[poll id=”19″]

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Selling inscribed donor bricks could help generate some funding for this project.

Examples:

Plenty of other communities that have reclaimed these wasteland areas underneath overpasses and brought them back into a useful state including:

Ryland Dog Park in Downtown San Jose

Ryland Dog Park in Downtown San Jose

Hardy Park in Oakland's Claremont neighborhood

Hardy Park in Oakland’s Claremont neighborhood

Deep Ellum dog park in Dallas, TX

Deep Ellum dog park in Dallas, TX

Amenities:

If we’re going to do it, let’s do it right. Let’s not just throw up a chain-link fence, some AstroTurf & poo-bags … let’s make this “E’ville”.
What makes a signature Dog Run?

  • Public art or mural
  • Decorative iron fencing, benches & garbage cans
  • Lighting
  • Water faucet
  • Separate large & small dog spaces

What’s Next? We’ve managed to get the idea on the list of 76 preliminary recommendations (we’re #21) and The Parks & Recreation Committee are somewhat supporting that the city move forward with it (Thank you!) … but have alluded that some matching funds may be in order (Kickstarter Campaign?). The project meets the criteria outlined in the city objectives of the creation of new parks and being Family-Friendly.
Watch the Park & Rec Community meeting on the EPOA YouTube Channel (58:00 mark):

Like this idea? Is it at least an upgrade over the existing use of this space? Email Emeryville Mayor Jac Asher or Oakland District 3 Councilmember Lynette Gibson McElhaney and let them know you support it! There will be a community workshop to discuss the CIP plan followed by a special City Council meeting on May 6th where the final plan is expected to be adopted. Call, Email, Show-up!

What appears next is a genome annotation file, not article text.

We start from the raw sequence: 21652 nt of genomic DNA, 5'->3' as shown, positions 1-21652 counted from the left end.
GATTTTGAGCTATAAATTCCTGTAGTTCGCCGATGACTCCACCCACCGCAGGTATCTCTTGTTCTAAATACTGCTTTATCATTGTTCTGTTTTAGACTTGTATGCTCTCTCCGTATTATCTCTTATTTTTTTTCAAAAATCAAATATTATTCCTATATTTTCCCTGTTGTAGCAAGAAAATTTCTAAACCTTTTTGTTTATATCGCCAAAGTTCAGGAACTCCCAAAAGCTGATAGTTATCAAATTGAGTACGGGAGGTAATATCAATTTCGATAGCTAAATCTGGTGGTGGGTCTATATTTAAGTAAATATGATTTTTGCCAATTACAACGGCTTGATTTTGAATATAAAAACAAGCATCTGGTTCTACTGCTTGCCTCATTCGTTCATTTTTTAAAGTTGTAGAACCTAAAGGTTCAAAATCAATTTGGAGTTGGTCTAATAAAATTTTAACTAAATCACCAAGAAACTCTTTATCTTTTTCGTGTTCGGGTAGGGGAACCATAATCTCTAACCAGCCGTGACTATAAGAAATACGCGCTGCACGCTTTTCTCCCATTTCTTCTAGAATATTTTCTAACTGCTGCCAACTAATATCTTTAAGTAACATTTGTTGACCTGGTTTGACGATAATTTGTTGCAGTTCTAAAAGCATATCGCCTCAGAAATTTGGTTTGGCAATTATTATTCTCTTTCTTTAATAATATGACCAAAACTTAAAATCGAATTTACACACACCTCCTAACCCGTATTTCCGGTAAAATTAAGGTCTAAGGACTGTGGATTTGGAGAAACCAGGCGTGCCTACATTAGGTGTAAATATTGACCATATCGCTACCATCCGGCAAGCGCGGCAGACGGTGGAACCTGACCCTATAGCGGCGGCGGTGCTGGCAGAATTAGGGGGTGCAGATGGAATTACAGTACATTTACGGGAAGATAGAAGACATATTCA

Oh, can I say one more thing? PLEASE pick-up after your dog. The reputation of Dog-owners as a whole are intertwined. Every time someone steps in or even sees the byproduct of your laziness, we’ve lost another supporter. Thanks!

About The Author

is a third generation Californian and East Bay native who moved to Emeryville in 2003. A new parent in the community, he can often be seen walking his French Bulldog rescue "Fiona" around his Park Avenue District neighborhood, traversing the greenway on his bike or enjoying his favorite Emeryville small businesses. Rob's "day job" is as a creative professional.

4 Responses to If you build it, they will run? Support the Oakland/Emeryville “Bullseye” dog run

  1. Anouck Green says:

    I LOVE this idea! And I’m sure my giant, sorely-in-need-of-a-fenced-off-area-to-stretch-his-legs dog would agree with me 🙂

  2. Brian Carver says:

    Hey Rob,
    Brian Carver here, chair of Parks & Rec committee; our ultimate recommendation to the City Council was to take $50,000 of staff-identified savings that could be had at Peladeau Park (the diagonal Greenway strip near Hollis/Powell) and use that to fund this Bullseye Dog Run. It was the only unfunded project that the Committee decided to recommend, so this is a fairly good endorsement. It would make sense, however, to get support from both Target and Oakland (residents & city staff/officials), both in principle and financial.

    For example, the committee didn’t discuss this, but it would be particularly nice if Oakland/Target (or someone) would commit to doing some sort of improvement to the “parking” at the end of Halleck there alongside the fence that I think belongs to the Garden Supply place. This is currently a muddy mess, especially after rain, and I think there may even be no-parking signs there, even though people regularly park there. This could be leveled a little (with an eye to drainage), paved, and explicitly designated as dog-park/public parking and would contribute to the visual improvement of the area, as it is a real mess right now.

    Nice idea. Keep advocating for it.